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Interactive Data Analysis: The Control Project
August 1999 (vol. 32 no. 8)
pp. 51-59

Data analysis is fundamentally an iterative process in which you issue a query, receive a response, formulate the next query based on the response, and repeat. You usually don't issue a single, perfectly chosen query and get the information you want from a database; indeed, the purpose of data analysis is to extract unknown information, and in most situations, there is no one perfect query. People naturally start by asking broad, big-picture questions and then continually refine their questions based on feedback and domain knowledge. In the Control (Continuous Output and Navigation Technology with Refinement Online) project at the University of California, Berkeley, the authors are working with collaborators at IBM, Informix, and elsewhere to explore ways to improve human-computer interaction during data analysis. The Control project's goal is to develop interactive, intuitive techniques for analyzing massive data sets.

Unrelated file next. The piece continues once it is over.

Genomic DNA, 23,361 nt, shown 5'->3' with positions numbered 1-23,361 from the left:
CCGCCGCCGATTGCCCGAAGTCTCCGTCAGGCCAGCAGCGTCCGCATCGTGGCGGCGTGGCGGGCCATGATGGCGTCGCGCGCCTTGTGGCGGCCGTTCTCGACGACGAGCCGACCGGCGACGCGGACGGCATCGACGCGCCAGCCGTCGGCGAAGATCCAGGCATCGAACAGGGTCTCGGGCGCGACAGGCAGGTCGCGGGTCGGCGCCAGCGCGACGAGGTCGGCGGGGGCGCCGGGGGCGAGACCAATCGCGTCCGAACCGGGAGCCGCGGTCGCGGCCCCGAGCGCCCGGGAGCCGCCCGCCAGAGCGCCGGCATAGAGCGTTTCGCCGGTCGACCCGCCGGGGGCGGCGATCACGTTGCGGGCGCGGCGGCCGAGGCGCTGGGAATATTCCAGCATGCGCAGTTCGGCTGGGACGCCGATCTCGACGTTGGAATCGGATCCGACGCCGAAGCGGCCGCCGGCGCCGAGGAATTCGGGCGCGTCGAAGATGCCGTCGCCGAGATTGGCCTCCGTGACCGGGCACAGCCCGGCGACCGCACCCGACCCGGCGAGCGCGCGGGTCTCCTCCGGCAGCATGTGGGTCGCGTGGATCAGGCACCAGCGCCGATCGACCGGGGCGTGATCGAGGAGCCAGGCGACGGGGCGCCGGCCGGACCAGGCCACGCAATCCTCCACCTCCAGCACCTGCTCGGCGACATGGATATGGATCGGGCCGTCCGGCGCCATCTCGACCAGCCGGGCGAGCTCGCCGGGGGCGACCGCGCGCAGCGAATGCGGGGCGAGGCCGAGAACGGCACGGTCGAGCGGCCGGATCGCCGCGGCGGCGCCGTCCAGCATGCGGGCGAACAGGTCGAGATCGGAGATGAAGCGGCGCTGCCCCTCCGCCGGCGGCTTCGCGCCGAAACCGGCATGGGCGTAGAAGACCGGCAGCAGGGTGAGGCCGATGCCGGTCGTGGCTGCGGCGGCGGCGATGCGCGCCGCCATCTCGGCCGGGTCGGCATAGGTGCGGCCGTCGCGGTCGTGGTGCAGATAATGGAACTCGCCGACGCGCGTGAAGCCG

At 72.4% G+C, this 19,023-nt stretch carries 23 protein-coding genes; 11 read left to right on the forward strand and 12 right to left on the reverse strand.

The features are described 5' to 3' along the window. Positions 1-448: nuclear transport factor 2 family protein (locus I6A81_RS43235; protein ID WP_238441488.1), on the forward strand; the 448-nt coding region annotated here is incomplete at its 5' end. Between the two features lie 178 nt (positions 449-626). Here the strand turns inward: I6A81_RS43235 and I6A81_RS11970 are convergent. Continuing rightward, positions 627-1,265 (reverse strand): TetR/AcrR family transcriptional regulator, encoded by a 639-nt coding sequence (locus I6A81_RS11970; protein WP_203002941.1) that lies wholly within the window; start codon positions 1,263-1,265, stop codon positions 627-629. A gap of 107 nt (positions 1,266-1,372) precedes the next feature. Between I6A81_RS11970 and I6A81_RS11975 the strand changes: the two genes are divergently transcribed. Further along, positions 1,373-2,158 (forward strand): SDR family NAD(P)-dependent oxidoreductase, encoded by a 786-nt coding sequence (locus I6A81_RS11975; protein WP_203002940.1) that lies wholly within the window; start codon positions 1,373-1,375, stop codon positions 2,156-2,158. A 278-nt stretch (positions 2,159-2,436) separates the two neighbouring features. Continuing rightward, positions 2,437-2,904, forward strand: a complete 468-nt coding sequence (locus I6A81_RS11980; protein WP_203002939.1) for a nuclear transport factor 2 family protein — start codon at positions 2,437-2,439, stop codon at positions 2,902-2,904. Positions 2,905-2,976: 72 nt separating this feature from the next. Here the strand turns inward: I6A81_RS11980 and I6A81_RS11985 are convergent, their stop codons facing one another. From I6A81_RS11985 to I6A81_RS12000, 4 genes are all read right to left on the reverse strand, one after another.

Citation:
Joseph M. Hellerstein, Ron Avnur, Andy Chou, Christian Hidber, Chris Olston, Vijayshankar Raman, Tali Roth, Peter J. Haas, "Interactive Data Analysis: The Control Project," Computer, vol. 32, no. 8, pp. 51-59, Aug. 1999, doi:10.1109/2.781635
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